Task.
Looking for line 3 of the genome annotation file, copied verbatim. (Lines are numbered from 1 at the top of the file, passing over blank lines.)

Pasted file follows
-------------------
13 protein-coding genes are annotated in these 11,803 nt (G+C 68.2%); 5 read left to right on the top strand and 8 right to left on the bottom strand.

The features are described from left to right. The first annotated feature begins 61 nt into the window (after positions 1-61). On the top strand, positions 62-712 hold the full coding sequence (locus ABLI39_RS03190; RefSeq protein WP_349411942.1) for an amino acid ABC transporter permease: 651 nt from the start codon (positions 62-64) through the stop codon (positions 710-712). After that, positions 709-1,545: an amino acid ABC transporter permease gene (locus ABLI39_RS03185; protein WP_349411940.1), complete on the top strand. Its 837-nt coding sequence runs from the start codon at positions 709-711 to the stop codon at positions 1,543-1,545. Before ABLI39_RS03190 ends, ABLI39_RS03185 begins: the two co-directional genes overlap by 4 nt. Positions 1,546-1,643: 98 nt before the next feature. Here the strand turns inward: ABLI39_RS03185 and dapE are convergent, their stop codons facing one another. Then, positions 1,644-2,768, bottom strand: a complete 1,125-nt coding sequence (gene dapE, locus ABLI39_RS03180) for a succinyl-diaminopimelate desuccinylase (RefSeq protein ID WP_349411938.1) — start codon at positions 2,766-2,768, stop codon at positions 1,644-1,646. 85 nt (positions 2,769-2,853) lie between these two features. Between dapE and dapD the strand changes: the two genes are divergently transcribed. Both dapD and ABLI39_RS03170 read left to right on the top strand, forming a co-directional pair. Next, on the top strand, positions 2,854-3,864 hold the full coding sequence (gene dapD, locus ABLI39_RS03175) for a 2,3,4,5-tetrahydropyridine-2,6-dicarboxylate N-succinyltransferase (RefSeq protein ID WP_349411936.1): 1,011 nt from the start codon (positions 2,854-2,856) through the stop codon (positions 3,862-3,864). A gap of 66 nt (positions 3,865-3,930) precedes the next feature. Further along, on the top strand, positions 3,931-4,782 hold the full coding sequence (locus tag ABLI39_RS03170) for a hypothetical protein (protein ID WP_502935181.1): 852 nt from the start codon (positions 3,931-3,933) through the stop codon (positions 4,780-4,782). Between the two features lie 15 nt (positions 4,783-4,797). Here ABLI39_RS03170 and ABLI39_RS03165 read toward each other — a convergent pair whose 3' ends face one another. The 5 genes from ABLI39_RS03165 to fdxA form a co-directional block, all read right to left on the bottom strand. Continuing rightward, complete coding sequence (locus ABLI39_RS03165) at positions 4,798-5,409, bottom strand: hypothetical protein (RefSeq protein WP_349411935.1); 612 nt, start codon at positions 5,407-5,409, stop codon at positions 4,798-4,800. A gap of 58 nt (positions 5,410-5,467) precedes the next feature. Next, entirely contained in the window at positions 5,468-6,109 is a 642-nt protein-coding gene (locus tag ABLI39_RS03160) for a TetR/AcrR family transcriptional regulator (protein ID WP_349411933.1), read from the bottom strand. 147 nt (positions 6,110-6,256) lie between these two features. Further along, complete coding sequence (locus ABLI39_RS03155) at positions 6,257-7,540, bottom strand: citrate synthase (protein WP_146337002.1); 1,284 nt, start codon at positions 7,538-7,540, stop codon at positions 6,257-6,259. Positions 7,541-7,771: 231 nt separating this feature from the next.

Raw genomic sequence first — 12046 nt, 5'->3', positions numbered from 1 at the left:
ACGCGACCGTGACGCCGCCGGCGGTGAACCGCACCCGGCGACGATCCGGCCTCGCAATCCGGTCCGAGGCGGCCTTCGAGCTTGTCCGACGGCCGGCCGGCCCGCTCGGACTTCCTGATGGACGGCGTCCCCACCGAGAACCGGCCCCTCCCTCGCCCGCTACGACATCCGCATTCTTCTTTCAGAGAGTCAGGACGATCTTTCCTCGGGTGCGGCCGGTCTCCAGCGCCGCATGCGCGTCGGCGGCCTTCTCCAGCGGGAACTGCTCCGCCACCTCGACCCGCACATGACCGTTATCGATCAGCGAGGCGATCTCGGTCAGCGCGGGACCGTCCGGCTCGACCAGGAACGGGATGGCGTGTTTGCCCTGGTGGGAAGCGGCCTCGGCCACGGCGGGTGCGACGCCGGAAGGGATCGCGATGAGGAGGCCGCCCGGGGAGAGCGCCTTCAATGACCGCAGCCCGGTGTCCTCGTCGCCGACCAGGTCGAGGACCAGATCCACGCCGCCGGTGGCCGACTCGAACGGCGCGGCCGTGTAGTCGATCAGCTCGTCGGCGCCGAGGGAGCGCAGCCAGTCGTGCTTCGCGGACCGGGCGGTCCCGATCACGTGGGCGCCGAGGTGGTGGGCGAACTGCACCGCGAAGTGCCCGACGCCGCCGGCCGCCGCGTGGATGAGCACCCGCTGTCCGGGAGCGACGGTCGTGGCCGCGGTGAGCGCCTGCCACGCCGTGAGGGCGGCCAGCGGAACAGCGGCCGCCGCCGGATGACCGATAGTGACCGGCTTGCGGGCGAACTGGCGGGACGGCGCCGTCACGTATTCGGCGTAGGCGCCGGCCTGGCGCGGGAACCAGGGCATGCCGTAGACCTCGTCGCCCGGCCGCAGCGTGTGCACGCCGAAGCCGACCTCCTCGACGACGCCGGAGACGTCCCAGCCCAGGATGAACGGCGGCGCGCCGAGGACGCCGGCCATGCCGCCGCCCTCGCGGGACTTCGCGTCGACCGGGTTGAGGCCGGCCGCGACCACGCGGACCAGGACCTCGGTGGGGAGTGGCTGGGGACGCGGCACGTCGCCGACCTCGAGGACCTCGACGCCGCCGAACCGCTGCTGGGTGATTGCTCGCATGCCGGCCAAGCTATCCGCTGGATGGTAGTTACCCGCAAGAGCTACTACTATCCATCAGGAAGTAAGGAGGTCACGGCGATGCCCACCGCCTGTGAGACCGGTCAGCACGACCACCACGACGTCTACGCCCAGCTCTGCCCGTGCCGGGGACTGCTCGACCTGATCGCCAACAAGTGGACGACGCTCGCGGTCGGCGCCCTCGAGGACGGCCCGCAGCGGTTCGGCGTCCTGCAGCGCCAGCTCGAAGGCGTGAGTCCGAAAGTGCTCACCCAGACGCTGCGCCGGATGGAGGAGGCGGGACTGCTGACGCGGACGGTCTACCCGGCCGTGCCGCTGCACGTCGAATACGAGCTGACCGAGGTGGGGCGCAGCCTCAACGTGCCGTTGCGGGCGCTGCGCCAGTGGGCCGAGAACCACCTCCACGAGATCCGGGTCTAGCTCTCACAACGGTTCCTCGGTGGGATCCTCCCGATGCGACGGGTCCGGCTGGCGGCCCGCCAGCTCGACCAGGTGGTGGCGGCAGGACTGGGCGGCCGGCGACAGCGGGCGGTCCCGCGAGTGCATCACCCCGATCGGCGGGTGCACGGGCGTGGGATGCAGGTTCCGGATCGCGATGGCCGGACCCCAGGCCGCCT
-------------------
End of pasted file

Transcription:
Raw genomic sequence first — 12046 nt, 5'->3', positions numbered from 1 at the left: